You need to keep raw, irrational emotion under control.”
There will always be new challenges along with the return of old ones. The key to investing is avoiding making decisions based on bad information and emotions including fear, greed, and the range of others.
Most investors know it’s unwise to have knee-jerk reactions to market fluctuations, but many find it difficult to avoid that very human tendency. It turns out that our brains are actually hard-wired to react emotionally to information we perceive to threaten us in some way.
Certified financial planner Michael Finke, a professor of wealth management at The American College of Financial Services, explains that there may be a number of psychological biases holding people back from building wealth. He says the part of the brain that allows us to imagine the future doesn’t move as fast as the part that governs emotions. As a result, we might sell off investments just to pacify the emotional part of the brain, instead of thinking ahead.
Finke mentions additional psychological biases that can lead us to make unwise decisions. One is loss aversion. He says the innate desire to avoid any risk that could result in a loss causes many investors to underperform the market. Another is the bandwagon effect, which is following what other people are doing. Finke points to the recent run-up in so-called “meme stocks,” like AMC Entertainment and GameStop, which individual investors flocked to after being prompted by social media. Many lost money amid the volatility.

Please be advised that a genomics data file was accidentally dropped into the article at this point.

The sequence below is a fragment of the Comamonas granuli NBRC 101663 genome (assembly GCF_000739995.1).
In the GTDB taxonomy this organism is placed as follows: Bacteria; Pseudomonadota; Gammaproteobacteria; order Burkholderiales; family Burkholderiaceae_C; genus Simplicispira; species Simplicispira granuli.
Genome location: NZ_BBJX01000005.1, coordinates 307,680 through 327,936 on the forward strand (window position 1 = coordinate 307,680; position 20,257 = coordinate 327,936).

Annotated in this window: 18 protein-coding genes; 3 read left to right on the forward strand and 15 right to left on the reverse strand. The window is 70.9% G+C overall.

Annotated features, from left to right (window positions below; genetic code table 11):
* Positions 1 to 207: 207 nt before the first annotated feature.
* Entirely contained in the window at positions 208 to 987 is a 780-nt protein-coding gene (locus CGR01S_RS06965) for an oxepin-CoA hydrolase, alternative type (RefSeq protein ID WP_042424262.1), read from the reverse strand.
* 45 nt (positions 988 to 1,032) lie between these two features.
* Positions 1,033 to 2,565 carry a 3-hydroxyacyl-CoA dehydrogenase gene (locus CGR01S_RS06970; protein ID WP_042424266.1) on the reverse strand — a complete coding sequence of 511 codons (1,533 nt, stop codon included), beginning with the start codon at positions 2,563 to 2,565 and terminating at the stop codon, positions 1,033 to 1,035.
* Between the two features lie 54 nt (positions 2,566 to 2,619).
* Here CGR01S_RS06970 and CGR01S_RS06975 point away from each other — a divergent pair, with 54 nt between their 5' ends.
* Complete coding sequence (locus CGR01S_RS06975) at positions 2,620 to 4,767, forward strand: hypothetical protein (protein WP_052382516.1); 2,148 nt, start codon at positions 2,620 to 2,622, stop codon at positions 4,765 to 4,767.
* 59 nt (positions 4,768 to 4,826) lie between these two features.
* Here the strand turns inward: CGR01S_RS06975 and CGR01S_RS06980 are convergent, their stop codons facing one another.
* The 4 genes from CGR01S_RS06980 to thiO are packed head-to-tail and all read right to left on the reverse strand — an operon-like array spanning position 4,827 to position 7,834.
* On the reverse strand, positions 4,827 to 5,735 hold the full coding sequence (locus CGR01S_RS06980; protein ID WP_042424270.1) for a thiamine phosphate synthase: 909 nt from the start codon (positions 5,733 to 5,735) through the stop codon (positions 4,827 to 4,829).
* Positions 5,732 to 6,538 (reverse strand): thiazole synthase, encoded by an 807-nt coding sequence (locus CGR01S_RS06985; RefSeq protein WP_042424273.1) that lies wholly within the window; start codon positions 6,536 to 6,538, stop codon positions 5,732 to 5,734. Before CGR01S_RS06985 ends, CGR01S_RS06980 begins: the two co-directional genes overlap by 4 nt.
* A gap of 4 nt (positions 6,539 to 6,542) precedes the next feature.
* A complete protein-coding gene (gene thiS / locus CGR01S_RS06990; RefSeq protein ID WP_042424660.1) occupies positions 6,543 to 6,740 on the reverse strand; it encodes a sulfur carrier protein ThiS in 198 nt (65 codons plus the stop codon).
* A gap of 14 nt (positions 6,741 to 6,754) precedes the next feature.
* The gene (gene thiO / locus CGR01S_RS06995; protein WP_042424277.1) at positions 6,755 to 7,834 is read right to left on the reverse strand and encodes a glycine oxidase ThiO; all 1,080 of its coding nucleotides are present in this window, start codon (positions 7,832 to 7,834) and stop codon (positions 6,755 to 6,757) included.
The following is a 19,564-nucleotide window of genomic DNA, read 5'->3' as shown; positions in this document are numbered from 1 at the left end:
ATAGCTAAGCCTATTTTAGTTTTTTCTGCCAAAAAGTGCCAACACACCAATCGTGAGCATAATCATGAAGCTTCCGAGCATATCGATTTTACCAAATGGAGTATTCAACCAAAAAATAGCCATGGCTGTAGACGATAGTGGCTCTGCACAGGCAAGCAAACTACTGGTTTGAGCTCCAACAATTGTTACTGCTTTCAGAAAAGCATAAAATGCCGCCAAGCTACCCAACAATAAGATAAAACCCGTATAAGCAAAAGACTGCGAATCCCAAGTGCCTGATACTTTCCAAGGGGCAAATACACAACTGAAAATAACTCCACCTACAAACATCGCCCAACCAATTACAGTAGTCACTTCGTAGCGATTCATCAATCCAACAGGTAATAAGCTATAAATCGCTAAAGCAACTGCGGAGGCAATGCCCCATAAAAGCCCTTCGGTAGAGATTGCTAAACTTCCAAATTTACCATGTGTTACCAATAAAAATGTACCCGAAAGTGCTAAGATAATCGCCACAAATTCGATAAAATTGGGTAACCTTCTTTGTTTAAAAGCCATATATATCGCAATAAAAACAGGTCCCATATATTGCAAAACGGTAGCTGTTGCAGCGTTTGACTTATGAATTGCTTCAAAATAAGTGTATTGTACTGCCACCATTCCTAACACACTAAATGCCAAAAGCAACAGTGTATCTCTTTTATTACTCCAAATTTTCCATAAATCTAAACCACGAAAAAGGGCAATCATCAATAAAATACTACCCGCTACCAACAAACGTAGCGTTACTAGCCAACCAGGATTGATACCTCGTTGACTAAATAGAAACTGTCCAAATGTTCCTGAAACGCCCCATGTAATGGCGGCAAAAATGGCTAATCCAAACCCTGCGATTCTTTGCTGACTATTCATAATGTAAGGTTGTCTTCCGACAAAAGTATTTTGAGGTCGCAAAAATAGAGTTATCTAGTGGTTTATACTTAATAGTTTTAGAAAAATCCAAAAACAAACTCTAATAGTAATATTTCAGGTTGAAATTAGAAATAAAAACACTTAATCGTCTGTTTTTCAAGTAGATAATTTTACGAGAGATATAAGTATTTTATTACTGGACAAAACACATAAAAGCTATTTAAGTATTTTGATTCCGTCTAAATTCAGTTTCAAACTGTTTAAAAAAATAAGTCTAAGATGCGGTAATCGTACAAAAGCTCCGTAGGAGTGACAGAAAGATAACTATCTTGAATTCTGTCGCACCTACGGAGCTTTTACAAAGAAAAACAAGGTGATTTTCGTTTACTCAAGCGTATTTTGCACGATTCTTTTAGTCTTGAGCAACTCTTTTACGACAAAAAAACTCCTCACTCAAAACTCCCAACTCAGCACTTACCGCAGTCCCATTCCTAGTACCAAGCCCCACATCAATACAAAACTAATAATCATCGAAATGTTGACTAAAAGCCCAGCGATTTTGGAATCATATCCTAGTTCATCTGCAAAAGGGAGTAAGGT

Working with our experienced team can help you avoid making emotional decisions about your finances. Once we determine what your vision and goals are, we will work to keep you on track for the long term and to weather the inevitable market fluctuations. We are here to guide you on your financial journey and help you achieve your personal vision, whatever that may be.
- Being impatient
“The stock market is a device to transfer money
from the impatient to the patient.”
A slow and steady approach to portfolio growth can yield greater returns in the long run. History has proven this.
For example, if you had bought Apple stock at the end of 1990, you would have paid 38 cents (split-adjusted) per share. In 1995, 1996 and 1997, the stock was down 18 percent, 34 percent and 37 percent, respectively. Those downturns likely caused many investors to panic and sell. But in 1998, the stock was up 211 percent, and in 1999, it was up 151 percent. If you held on to the stock, the price at the end of March 31, 2021, was $122.15 per share. Your patience would have paid off.
Our Personal Vision Planning Process takes a very international and disciplined approach to investing. We believe that the “buy and hold” strategy is better than market timing; however, it doesn’t take advantage of market volatility. Working with a trusted advisor can help you avoid the instincts, often instigated by impatience, that cause investors to fail. In this regard it’s important to work with a team who is not only technically proficient and has experience; but also understands your personal needs, concerns, and goals.